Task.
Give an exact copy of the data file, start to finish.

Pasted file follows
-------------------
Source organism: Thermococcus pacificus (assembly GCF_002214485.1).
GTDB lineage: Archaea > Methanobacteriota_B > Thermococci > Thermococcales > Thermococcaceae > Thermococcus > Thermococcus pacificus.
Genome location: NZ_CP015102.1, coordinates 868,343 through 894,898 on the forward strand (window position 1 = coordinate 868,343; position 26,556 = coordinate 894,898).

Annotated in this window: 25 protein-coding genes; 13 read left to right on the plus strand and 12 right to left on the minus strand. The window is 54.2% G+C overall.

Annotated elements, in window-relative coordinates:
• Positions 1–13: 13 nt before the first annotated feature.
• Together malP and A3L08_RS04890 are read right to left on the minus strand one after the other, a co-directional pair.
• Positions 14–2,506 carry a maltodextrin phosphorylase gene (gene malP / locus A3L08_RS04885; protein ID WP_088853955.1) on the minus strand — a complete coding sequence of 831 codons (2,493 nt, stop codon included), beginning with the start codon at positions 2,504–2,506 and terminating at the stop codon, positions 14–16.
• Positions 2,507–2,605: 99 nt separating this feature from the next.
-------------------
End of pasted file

Source organism: Thermococcus pacificus (assembly GCF_002214485.1).
GTDB lineage: Archaea > Methanobacteriota_B > Thermococci > Thermococcales > Thermococcaceae > Thermococcus > Thermococcus pacificus.
Genome location: NZ_CP015102.1, coordinates 868,343 through 894,898 on the forward strand (window position 1 = coordinate 868,343; position 26,556 = coordinate 894,898).

Annotated in this window: 25 protein-coding genes; 13 read left to right on the plus strand and 12 right to left on the minus strand. The window is 54.2% G+C overall.

Annotated elements, in window-relative coordinates:
• Positions 1–13: 13 nt before the first annotated feature.
• Together malP and A3L08_RS04890 are read right to left on the minus strand one after the other, a co-directional pair.
• Positions 14–2,506 carry a maltodextrin phosphorylase gene (gene malP / locus A3L08_RS04885; protein ID WP_088853955.1) on the minus strand — a complete coding sequence of 831 codons (2,493 nt, stop codon included), beginning with the start codon at positions 2,504–2,506 and terminating at the stop codon, positions 14–16.
• Positions 2,507–2,605: 99 nt separating this feature from the next.